IrishEdit

EtymologyEdit

From Old Irish gar (short; near). See Middle Irish gerr (short).

PronunciationEdit

AdjectiveEdit

gar (genitive singular masculine gair, genitive singular feminine gaire, plural gara, comparative gaire)

  1. near
  2. (of time) short
  3. (literary) convenient; easy, likely
  4. near, mean, stingy

DeclensionEdit

Derived termsEdit

  • gar- (near, close; approximate)

NounEdit

gar m (genitive singular gair, nominative plural garanna)

  1. nearness, proximity
  2. convenience, service; turn, favor

DeclensionEdit

MutationEdit

Irish mutation
Radical Lenition Eclipsis
gar ghar ngar
Note: Some of these forms may be hypothetical. Not every possible mutated form of every word actually occurs.

ReferencesEdit


LatvianEdit

EtymologyEdit

(This etymology is missing or incomplete. Please add to it, or discuss it at the Etymology scriptorium.)

PrepositionEdit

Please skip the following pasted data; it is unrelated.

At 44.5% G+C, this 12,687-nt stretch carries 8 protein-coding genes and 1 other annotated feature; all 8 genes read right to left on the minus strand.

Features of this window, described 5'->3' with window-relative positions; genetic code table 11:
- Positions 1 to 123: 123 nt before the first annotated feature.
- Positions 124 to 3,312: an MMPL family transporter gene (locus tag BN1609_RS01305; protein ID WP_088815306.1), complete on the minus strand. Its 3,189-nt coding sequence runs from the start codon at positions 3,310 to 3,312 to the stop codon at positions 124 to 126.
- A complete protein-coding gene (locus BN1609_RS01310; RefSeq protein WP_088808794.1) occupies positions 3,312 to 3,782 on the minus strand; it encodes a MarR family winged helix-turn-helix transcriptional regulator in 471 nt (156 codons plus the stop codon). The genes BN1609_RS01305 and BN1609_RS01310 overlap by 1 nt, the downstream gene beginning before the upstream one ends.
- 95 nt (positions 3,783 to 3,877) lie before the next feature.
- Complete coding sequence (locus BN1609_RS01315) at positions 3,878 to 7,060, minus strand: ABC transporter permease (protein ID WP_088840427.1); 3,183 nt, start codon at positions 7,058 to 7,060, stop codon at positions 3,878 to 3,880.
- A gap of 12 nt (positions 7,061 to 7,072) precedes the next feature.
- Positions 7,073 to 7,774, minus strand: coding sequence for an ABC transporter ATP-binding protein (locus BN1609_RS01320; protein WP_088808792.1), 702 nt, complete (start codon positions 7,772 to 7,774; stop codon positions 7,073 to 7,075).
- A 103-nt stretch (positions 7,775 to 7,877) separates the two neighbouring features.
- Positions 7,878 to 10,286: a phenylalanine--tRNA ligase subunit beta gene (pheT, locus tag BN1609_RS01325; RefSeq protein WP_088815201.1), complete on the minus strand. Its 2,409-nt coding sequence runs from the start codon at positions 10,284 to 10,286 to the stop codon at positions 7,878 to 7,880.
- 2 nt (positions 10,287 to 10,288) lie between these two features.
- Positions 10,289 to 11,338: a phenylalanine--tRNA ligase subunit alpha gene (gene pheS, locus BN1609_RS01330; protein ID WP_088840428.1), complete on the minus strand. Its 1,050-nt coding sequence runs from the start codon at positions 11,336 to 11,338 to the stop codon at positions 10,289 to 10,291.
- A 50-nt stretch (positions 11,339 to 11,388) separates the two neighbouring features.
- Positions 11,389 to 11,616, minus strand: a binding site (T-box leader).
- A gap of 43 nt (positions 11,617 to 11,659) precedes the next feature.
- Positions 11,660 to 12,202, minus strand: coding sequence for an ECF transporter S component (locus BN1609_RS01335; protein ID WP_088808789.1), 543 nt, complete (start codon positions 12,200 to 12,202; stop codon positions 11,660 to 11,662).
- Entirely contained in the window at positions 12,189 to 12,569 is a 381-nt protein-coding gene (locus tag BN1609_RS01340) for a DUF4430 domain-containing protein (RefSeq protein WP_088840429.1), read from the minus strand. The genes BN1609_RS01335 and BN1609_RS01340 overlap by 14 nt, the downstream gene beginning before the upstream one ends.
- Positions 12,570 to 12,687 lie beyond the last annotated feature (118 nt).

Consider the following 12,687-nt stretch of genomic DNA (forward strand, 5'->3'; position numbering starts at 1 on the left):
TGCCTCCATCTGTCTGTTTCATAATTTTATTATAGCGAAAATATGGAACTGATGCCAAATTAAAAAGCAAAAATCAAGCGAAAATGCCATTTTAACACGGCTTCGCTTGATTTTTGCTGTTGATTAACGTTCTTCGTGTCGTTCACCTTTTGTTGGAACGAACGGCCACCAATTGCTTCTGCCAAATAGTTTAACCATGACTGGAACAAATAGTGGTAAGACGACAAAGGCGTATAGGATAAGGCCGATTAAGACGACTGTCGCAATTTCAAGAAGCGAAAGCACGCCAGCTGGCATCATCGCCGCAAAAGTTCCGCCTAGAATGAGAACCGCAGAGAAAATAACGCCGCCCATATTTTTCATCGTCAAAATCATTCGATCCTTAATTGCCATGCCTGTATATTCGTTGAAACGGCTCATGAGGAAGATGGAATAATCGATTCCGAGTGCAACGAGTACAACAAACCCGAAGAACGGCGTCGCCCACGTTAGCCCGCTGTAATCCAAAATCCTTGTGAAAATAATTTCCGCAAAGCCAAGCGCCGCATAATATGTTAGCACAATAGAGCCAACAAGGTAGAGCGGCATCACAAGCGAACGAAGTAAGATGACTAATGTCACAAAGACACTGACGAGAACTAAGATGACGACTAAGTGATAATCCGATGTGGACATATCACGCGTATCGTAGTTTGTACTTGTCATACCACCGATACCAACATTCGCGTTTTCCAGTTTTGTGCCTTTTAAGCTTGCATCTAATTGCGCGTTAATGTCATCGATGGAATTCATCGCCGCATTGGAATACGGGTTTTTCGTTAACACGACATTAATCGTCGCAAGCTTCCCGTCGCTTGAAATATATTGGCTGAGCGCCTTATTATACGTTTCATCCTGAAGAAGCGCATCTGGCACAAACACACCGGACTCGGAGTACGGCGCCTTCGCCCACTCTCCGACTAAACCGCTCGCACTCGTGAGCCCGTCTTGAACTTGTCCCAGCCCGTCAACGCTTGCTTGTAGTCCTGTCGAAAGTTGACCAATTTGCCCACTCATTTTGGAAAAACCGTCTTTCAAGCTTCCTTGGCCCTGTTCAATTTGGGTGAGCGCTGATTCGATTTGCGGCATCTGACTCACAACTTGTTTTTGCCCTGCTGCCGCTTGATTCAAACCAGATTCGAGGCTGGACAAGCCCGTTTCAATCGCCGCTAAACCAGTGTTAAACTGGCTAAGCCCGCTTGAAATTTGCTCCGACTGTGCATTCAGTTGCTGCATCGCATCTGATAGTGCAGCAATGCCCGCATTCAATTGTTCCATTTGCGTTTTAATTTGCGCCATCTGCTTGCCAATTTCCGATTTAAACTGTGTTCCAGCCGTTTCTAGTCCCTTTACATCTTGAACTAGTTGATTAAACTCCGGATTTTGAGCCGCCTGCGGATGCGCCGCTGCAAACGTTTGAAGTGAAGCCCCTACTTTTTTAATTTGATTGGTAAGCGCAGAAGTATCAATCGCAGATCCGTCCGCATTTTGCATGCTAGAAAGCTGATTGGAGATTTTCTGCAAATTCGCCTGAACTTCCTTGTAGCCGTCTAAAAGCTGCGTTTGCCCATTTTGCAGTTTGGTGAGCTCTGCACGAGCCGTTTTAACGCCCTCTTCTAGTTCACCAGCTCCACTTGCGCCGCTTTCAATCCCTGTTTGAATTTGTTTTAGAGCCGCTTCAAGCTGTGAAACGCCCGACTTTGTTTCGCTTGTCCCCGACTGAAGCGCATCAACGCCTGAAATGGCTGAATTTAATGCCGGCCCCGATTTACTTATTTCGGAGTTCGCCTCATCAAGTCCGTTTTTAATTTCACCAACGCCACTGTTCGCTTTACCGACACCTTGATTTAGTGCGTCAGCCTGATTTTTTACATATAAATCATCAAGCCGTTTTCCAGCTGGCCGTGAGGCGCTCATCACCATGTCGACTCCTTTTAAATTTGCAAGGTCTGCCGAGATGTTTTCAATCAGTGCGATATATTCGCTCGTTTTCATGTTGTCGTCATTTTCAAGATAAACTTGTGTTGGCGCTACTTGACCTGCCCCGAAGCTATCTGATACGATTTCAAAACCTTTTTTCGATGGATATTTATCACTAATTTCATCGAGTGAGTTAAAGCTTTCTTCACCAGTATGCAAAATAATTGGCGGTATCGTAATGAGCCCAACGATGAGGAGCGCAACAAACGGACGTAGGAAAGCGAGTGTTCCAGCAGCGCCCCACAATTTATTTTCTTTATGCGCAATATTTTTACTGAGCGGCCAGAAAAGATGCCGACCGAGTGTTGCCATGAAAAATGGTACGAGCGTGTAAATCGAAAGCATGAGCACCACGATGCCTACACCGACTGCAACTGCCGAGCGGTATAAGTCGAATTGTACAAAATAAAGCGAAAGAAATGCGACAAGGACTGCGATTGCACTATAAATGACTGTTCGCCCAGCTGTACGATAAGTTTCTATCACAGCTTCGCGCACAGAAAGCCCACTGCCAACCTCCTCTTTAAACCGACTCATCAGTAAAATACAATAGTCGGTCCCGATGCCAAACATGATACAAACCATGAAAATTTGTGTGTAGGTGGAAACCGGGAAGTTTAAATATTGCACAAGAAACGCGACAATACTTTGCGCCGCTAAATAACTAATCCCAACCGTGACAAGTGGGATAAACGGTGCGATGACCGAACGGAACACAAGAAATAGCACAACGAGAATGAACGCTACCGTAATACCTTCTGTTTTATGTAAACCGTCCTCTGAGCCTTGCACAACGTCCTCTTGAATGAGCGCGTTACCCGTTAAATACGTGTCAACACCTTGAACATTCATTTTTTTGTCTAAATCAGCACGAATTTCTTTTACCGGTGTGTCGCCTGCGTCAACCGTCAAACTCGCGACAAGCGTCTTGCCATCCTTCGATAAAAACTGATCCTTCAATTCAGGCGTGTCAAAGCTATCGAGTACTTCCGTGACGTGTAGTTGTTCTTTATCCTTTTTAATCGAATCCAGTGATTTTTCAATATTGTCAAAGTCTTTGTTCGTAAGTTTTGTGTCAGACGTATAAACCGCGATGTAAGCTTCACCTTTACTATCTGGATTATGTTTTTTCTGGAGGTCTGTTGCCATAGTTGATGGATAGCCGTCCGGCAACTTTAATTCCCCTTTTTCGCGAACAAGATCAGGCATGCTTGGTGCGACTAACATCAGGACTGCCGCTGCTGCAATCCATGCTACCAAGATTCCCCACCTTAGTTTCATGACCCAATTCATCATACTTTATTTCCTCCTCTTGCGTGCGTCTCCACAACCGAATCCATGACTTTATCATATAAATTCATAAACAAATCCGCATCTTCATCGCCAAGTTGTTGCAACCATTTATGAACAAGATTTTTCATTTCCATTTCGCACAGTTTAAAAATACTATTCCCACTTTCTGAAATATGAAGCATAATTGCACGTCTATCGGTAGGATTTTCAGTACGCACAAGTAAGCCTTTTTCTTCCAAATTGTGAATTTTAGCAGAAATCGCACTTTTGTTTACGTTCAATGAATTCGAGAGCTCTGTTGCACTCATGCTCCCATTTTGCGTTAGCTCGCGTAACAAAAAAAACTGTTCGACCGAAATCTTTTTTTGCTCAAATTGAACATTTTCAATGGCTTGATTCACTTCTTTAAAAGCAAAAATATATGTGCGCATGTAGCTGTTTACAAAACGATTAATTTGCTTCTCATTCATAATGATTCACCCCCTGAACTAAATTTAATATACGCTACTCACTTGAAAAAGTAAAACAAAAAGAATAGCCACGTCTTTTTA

gar (with accusative)

  1. along

Middle EnglishEdit

NounEdit

gar

  1. Alternative form of gare

Old EnglishEdit

EtymologyEdit

From Proto-Germanic *gaizaz, from Proto-Indo-European *ǵʰoys- (pointed stick, spear). Cognate with Old Frisian gēr, Old Saxon gēr, Old High German gēr, Old Norse geirr.

PronunciationEdit

NounEdit

gār m (nominative plural gāras)

  1. (poetic) spear, arrow, dart

DeclensionEdit

Derived termsEdit

DescendantsEdit

  • Middle English: gar, gare, gere, gore

PolishEdit

PronunciationEdit

NounEdit

gar m inan

  1. (colloquial) Augmentative of garnek.

DeclensionEdit

Further readingEdit

  • gar in Polish dictionaries at PWN

ScotsEdit

EtymologyEdit

From Middle English garren, gerren, from Old Norse gera, gǫrva, gørva (Swedish göra, Danish gøre), from Proto-Germanic *garwijaną. Compare English yare.

PronunciationEdit

VerbEdit

gar (simple past and past participle gart or gert)

  1. to make (somebody or something do something)
    Whit gars ye say that?What makes you say that?

Related termsEdit


Scottish GaelicEdit

Etymology 1Edit

PronounEdit

gar

  1. us (direct object)
    Cò a bhios gar cuideachadh?Who will help us?
Usage notesEdit
  • Adds the prefix n- to the following word if it begins with a vowel:
    Cha robh i gar n-ainmeachadh.She didn't mention us.